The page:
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Home > News > Former insane asylum getting a makeover; will aid homeless

Former insane asylum getting a makeover; will aid homeless

By Carla O'Day

Property that once housed the Nevada Insane Asylum is being converted to “Our Place,” a facility being touted as a new approach to help the homeless in the Reno area gain stability.

Although the Community Assistance Center in downtown Reno currently provides services to individuals who are experiencing homelessness, Washoe County says additional ways are needed to address homelessness.

Homeless shelter in Reno
Reno’s Record Street homeless shelter.
Image: OurTownReno.com

Since Washoe County houses homeless residents in one location on Record Street, it creates issues in an already-challenged environment, county officials say. However, the downtown center for men without spouses or children will remain open. It currently houses 158 men, 50 women, and 42 children, with another 150 overflow spaces.

In an effort to identify barriers and address root causes of homelessness for women and families, the Washoe County Human Services Agency partnered with the Nevada Department of Health and Human Services to move them out of the main shelter.

Soon to be known as Our Place, existing buildings along the Truckee River east of Reno are being renovated on the state’s Northern Nevada Adult Mental Health Services campus to accommodate and serve those experiencing homelessness using a different model.

Total cost for the Our Place renovation is about $11 million and it’s expected to be completed in May and have about 25 staff members, although portions of it will start to open in March.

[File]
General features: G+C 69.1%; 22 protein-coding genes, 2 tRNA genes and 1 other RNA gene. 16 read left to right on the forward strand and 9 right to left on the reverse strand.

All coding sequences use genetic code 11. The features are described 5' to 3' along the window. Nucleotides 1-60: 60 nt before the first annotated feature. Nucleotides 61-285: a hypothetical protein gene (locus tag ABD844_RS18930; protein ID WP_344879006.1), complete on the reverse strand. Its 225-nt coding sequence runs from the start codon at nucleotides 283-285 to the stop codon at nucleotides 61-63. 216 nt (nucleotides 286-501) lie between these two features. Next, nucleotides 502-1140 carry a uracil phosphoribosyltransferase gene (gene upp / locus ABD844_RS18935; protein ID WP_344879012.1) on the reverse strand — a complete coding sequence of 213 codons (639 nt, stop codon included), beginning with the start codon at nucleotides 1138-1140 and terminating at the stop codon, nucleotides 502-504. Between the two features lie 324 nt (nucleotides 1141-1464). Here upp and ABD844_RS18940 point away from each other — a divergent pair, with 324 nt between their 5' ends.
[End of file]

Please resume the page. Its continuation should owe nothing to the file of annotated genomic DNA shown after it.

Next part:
Our Place will separate populations with the goal of reducing assault, human trafficking, and property theft while providing a tailored approach for each population, according to Washoe County. It’s an outcome-based campus designed to create a safe and stable environment where women and families who are experiencing homelessness are treated with dignity and respect while being connected to services.

For example, the 92-acre campus is expected to house seniors in one area, women in another, people ages 18 to 24 in a separate section, along with families and a childcare center. Clientele counts include 114 women, 102 in the family and maternity care shelter, and 85 youth in the childcare facility.

Bob Lucey
Commissioner Bob Lucey

Washoe County Commission Chairman Bob Lucey said getting people out of homelessness will result in less inmates at the jail, less prosecution work for the district attorney, less time for the judiciary, and less time social workers will spend tracking down patients.

“This will be, I believe, an answer to a growing problem in our community,” Lucey said. “This is one step and something we’ll see continually need to evolve, but this shows the county’s commitment to innovative ideas and willingness to really participate in solutions instead of complaining about problems.”

Lucey encouraged county officials to continue to try and grow Our Place by seeking things such as grants and workforce training.

Our Place has already received cash donations from Women’s CrossRoads, along with cash and vehicle donations from Grace Church. Additionally, inmates from the Washoe County Jail recently helped clean the property and the county is in discussions with the University of Nevada, Reno to service a medical clinic.

The campus opened in 1882 and was then known as the Nevada Insane Asylum, which remained a working farm until the 1960s. It grew alfalfa, fruit trees and vegetables, raised cattle, pigs, and chickens, and had a dairy. Most of the product from the farm operation was used to feed the patients and staff, with occasional surplus being sold.

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